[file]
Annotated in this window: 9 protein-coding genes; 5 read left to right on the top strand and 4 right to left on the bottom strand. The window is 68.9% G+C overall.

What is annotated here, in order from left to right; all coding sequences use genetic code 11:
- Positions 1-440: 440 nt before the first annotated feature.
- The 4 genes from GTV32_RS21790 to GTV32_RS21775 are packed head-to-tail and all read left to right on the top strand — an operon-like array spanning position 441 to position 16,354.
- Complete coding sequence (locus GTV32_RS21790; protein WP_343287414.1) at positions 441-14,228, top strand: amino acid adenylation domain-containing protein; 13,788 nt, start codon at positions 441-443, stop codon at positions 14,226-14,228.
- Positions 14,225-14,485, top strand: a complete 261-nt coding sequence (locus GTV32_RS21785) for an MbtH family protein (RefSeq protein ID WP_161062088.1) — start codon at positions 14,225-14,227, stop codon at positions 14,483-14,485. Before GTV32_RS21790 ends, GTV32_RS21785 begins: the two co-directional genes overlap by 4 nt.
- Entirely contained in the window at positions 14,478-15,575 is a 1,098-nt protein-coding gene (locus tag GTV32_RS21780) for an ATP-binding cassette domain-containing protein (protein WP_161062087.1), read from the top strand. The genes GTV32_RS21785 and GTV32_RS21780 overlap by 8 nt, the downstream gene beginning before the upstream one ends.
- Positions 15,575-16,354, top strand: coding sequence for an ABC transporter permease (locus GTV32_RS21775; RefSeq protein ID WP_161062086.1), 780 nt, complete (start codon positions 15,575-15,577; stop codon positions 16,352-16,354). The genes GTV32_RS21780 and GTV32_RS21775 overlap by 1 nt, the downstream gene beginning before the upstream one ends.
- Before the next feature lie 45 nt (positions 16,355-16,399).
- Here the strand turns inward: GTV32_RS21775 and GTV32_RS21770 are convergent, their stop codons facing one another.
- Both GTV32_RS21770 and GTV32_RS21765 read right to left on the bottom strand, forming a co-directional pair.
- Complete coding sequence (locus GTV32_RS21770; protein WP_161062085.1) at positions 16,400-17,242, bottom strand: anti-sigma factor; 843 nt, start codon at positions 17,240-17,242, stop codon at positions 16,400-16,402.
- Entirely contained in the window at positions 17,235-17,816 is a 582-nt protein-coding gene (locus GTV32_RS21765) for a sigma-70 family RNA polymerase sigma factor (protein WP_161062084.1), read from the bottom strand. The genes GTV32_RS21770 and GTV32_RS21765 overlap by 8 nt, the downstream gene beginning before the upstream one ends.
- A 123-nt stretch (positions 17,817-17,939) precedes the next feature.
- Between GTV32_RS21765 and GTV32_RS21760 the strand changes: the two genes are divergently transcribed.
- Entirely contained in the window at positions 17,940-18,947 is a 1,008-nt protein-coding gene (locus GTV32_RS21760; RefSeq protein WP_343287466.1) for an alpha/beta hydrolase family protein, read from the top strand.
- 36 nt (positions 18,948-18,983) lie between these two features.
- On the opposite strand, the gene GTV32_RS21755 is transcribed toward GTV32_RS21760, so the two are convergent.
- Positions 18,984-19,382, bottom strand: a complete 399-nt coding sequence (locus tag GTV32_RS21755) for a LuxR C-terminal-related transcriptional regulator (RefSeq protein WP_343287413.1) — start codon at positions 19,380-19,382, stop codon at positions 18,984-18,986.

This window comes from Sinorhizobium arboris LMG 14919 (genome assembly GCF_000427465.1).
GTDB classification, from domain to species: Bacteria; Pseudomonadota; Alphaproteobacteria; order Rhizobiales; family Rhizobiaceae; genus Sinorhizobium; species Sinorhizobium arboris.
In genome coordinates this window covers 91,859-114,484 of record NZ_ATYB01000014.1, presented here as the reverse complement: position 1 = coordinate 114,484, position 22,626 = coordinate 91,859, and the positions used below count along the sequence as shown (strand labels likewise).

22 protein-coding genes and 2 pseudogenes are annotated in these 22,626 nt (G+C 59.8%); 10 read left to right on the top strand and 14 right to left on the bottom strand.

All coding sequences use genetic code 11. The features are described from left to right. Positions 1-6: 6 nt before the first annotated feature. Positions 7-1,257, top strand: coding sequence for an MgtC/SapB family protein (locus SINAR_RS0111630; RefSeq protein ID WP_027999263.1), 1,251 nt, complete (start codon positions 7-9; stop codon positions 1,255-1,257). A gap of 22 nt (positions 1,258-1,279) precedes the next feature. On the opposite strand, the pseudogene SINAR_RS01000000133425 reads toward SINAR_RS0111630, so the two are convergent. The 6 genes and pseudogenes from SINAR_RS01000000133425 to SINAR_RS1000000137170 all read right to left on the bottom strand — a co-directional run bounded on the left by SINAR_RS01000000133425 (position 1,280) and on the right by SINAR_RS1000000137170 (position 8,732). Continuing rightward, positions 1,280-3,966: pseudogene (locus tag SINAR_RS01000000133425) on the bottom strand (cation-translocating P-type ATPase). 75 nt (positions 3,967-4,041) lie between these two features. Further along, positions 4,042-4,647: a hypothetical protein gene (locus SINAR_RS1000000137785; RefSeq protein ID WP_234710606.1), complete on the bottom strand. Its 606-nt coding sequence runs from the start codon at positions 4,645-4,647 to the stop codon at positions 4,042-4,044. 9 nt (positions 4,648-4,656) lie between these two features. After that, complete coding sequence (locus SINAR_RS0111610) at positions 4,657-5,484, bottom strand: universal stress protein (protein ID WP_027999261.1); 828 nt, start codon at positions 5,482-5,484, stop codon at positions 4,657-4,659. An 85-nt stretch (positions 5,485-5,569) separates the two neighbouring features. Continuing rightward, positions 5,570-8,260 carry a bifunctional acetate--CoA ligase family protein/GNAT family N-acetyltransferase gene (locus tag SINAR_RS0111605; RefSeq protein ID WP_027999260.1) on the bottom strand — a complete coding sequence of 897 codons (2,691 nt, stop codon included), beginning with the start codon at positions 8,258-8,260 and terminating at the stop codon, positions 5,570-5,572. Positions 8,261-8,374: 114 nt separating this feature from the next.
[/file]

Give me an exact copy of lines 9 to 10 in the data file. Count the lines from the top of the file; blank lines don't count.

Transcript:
- Before the next feature lie 45 nt (positions 16,355-16,399).
- Here the strand turns inward: GTV32_RS21775 and GTV32_RS21770 are convergent, their stop codons facing one another.